This book is touted as a readable review of new research on children; it’s subtitled New Thinking about Children. If you read the newspaper or keep up online, you’ll likely have seen some of the studies. The authors make the point, though, that there are so many new studies it is often difficult to determine what information or practices will really make a difference in your parenting.
For example, I did read about a recent study that suggested lying in a 4-year-old is actually a sign of intelligence. But what do you do with this information? The authors recommend not putting your young kids in situations where they lie to avoid punishment, otherwise they’ll just become much better at it. They discuss this in a chapter called “Why Kids Lie” that looks at preschool to early elementary age kids. They hit this topic again in “The Science of Teen Rebellion.” There are other points in this later chapter, but what struck me was research showing teens routinely lie to their parents on 12 of 36 different topics, and their parents have no idea.
Another chapter that I found particularly interesting is called “Why Hannah Talks and Alyssa Doesn’t.” I think most parents have heard that talking to your kids helps with their language development. The most current research says, though, that they’ll advance most if you respond to their sounds. That is rather than parent-initiated talk, it is really the baby-initiated babble and subsequent responses that lead to significant gains.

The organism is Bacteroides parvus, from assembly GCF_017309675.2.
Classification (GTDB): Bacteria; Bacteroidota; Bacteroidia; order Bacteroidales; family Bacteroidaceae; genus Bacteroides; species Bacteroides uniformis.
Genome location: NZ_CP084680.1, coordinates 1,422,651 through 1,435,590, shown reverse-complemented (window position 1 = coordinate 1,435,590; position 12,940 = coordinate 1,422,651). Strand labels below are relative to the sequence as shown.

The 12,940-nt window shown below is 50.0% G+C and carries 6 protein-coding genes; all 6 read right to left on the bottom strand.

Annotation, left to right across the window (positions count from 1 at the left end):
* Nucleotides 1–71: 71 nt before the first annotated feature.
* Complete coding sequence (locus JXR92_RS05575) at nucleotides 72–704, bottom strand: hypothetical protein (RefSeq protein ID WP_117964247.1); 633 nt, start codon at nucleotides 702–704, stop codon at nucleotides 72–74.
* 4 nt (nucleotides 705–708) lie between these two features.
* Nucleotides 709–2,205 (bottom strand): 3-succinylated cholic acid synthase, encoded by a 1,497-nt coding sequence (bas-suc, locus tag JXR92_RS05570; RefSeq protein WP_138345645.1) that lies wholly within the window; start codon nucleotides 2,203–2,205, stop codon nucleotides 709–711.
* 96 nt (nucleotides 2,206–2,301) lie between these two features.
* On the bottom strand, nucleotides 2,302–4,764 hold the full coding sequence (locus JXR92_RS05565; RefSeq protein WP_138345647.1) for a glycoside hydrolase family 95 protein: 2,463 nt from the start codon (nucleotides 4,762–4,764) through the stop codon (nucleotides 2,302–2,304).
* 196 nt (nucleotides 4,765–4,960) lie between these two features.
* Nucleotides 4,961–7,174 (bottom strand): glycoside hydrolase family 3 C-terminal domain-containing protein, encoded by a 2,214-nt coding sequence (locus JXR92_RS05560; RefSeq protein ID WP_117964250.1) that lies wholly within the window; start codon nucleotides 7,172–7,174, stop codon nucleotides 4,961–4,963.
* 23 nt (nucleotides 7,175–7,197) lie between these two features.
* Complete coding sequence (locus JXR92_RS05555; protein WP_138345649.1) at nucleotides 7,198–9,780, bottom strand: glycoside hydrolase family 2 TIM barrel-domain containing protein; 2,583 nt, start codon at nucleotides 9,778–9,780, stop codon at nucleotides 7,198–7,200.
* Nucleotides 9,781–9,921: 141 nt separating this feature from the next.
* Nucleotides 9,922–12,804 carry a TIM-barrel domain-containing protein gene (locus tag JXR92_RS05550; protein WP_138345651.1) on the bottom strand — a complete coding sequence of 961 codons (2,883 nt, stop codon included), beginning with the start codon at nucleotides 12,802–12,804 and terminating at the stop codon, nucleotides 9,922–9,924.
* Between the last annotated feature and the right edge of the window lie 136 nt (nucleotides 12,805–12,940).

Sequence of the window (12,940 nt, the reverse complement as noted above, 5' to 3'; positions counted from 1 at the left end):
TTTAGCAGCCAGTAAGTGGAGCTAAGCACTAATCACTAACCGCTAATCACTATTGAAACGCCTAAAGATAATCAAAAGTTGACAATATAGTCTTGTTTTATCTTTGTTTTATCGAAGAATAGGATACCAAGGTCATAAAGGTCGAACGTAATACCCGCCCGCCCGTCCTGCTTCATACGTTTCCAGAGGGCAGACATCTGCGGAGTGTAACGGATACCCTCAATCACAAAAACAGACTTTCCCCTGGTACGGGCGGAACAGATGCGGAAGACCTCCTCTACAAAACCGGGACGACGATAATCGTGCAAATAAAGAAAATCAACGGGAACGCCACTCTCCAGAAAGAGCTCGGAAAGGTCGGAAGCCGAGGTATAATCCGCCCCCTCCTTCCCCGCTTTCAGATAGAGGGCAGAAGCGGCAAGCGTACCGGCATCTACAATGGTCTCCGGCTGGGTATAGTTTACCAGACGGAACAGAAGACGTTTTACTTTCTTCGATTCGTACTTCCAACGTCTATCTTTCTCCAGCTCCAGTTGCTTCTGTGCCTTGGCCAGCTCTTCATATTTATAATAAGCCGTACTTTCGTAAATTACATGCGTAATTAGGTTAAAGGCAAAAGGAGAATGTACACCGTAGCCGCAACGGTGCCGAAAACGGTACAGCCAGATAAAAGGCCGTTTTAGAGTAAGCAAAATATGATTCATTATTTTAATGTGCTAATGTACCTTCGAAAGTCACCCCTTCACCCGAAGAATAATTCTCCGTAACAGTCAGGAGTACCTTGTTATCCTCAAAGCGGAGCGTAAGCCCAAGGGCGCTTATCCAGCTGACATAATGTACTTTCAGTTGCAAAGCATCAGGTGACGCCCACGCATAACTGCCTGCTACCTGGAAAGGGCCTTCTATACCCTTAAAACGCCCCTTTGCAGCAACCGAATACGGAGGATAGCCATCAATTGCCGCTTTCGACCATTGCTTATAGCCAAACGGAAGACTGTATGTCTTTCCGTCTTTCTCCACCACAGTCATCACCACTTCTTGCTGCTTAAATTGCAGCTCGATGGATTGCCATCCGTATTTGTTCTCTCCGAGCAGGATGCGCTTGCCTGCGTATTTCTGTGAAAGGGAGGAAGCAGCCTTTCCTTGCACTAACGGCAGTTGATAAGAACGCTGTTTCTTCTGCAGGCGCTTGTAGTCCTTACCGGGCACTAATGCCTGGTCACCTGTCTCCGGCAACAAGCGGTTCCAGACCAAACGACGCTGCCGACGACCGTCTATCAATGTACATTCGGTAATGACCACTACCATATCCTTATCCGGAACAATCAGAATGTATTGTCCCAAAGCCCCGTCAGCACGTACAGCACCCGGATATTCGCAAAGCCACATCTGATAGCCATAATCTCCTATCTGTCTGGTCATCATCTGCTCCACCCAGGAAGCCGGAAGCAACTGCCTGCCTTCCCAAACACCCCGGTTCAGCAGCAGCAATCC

I found this book to be one of the most interesting parenting books I’ve read in the past few years. I really like the way the research findings are discussed in practical ways. Another topic considered is testing for gifted programs and reasons why all kids should really be evaluated after a few years and moved around. Some schools actually offer remedial help for gifted students. Wouldn’t it be much better to simply move them to a regular program? And, testing for gifted kids in kindergarten just doesn’t work.
“… if a school wanted the top tenth of students in its third-grade gifted program, 72.4% of them wouldn’t have been identified by their IQ test score before kindergarten.”
Other chapters address why you should explicitly talk to your kids about race and why watching Arthur is worse for your kids’ peer relationships than watching more physically violent shows like the Power Rangers. NutureShock reminds me of one of my favorite parenting books, The Scientist in the Crib, but it goes beyond studies done with babies and is also relevant for parents of older children.
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